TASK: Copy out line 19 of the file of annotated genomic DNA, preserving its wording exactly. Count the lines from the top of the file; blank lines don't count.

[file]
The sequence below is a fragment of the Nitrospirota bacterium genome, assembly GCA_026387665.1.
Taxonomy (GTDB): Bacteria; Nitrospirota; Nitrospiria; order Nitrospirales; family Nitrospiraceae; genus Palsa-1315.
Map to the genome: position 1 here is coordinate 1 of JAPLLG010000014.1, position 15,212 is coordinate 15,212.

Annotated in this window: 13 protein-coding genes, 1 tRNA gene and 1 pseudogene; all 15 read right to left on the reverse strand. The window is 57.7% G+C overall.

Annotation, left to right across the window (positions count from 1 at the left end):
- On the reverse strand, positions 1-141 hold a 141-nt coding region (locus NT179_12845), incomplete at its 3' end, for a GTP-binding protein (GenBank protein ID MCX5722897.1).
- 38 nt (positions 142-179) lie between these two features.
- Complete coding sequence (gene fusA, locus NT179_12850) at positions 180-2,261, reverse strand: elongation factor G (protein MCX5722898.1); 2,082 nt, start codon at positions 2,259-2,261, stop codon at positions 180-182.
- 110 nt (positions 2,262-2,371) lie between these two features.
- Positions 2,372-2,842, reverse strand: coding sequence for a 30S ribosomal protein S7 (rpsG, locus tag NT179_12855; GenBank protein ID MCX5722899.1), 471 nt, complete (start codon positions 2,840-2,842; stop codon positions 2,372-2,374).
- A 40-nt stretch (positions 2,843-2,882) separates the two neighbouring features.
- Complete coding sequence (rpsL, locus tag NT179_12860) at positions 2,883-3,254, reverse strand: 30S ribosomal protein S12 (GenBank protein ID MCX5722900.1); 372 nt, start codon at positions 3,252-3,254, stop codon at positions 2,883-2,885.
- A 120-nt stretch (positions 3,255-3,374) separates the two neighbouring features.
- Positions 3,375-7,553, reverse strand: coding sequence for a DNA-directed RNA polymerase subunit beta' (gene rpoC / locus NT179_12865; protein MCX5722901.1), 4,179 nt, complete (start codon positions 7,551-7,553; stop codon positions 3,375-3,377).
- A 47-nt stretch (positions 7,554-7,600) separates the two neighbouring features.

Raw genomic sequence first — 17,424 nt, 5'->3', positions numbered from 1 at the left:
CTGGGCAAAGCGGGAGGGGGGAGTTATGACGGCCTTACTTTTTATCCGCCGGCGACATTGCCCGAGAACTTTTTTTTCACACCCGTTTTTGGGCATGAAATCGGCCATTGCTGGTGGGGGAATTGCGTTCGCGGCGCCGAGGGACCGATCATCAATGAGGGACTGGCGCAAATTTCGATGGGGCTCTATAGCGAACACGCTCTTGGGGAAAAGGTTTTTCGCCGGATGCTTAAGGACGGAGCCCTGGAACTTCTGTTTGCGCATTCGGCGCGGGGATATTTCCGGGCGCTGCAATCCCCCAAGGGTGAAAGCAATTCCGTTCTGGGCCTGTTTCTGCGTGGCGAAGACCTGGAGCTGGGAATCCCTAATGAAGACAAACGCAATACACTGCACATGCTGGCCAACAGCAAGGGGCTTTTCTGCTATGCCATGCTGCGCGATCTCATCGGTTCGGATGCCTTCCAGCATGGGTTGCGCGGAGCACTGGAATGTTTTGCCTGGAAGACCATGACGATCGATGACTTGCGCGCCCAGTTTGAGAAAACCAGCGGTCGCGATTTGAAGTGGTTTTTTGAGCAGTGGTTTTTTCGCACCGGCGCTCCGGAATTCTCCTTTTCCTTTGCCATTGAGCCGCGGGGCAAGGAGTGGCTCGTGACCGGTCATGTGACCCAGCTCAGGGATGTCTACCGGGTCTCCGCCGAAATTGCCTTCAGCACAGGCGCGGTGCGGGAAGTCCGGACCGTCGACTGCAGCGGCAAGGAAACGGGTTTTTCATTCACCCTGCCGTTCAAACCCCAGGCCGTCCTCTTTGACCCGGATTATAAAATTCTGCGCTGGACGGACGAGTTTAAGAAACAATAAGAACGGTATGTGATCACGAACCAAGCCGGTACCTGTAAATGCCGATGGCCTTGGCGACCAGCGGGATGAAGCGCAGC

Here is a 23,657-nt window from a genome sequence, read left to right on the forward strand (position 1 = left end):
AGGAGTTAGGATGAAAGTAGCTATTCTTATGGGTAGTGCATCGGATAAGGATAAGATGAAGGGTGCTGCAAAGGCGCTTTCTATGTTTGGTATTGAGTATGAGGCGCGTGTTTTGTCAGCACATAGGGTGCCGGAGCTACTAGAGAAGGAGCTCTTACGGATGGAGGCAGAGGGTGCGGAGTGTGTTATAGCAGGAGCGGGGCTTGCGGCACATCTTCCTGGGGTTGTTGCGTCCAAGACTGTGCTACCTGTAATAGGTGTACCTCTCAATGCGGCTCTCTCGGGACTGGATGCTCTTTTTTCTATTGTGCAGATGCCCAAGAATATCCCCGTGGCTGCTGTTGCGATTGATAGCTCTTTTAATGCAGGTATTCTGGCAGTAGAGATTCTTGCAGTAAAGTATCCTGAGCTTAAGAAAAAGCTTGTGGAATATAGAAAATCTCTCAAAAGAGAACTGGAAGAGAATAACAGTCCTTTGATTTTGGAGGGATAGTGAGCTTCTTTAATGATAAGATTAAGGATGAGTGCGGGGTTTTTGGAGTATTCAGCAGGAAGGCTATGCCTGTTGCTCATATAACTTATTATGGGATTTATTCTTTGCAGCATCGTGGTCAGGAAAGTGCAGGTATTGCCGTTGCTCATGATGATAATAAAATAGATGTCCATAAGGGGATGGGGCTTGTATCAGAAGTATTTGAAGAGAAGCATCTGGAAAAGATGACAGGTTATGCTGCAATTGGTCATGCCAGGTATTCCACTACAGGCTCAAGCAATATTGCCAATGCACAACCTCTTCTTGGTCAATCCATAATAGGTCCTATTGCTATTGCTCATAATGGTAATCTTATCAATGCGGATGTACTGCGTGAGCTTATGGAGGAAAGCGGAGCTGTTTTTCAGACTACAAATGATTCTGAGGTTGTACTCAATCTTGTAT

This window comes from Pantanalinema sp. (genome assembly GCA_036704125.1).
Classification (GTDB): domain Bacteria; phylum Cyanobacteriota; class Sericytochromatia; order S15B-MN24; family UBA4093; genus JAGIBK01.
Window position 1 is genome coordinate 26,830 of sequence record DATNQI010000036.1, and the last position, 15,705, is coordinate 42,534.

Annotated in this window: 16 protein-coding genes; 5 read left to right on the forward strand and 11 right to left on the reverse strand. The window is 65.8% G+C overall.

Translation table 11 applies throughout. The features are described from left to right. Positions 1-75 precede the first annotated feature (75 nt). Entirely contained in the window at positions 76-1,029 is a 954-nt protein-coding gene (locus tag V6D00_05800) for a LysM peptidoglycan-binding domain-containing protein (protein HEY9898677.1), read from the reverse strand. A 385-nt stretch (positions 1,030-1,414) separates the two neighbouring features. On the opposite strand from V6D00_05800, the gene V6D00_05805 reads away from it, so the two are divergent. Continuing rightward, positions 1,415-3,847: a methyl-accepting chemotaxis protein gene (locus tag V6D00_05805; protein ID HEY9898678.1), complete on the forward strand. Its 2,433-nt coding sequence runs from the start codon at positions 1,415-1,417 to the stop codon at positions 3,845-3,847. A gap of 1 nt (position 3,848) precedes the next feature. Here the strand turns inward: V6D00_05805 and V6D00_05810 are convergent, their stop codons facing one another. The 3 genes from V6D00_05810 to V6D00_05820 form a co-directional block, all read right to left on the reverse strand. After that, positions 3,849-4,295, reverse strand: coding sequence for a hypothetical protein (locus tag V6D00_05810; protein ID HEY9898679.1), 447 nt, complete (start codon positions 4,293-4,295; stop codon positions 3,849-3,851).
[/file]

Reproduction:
AGGAGTTAGGATGAAAGTAGCTATTCTTATGGGTAGTGCATCGGATAAGGATAAGATGAAGGGTGCTGCAAAGGCGCTTTCTATGTTTGGTATTGAGTATGAGGCGCGTGTTTTGTCAGCACATAGGGTGCCGGAGCTACTAGAGAAGGAGCTCTTACGGATGGAGGCAGAGGGTGCGGAGTGTGTTATAGCAGGAGCGGGGCTTGCGGCACATCTTCCTGGGGTTGTTGCGTCCAAGACTGTGCTACCTGTAATAGGTGTACCTCTCAATGCGGCTCTCTCGGGACTGGATGCTCTTTTTTCTATTGTGCAGATGCCCAAGAATATCCCCGTGGCTGCTGTTGCGATTGATAGCTCTTTTAATGCAGGTATTCTGGCAGTAGAGATTCTTGCAGTAAAGTATCCTGAGCTTAAGAAAAAGCTTGTGGAATATAGAAAATCTCTCAAAAGAGAACTGGAAGAGAATAACAGTCCTTTGATTTTGGAGGGATAGTGAGCTTCTTTAATGATAAGATTAAGGATGAGTGCGGGGTTTTTGGAGTATTCAGCAGGAAGGCTATGCCTGTTGCTCATATAACTTATTATGGGATTTATTCTTTGCAGCATCGTGGTCAGGAAAGTGCAGGTATTGCCGTTGCTCATGATGATAATAAAATAGATGTCCATAAGGGGATGGGGCTTGTATCAGAAGTATTTGAAGAGAAGCATCTGGAAAAGATGACAGGTTATGCTGCAATTGGTCATGCCAGGTATTCCACTACAGGCTCAAGCAATATTGCCAATGCACAACCTCTTCTTGGTCAATCCATAATAGGTCCTATTGCTATTGCTCATAATGGTAATCTTATCAATGCGGATGTACTGCGTGAGCTTATGGAGGAAAGCGGAGCTGTTTTTCAGACTACAAATGATTCTGAGGTTGTACTCAATCTTGTAT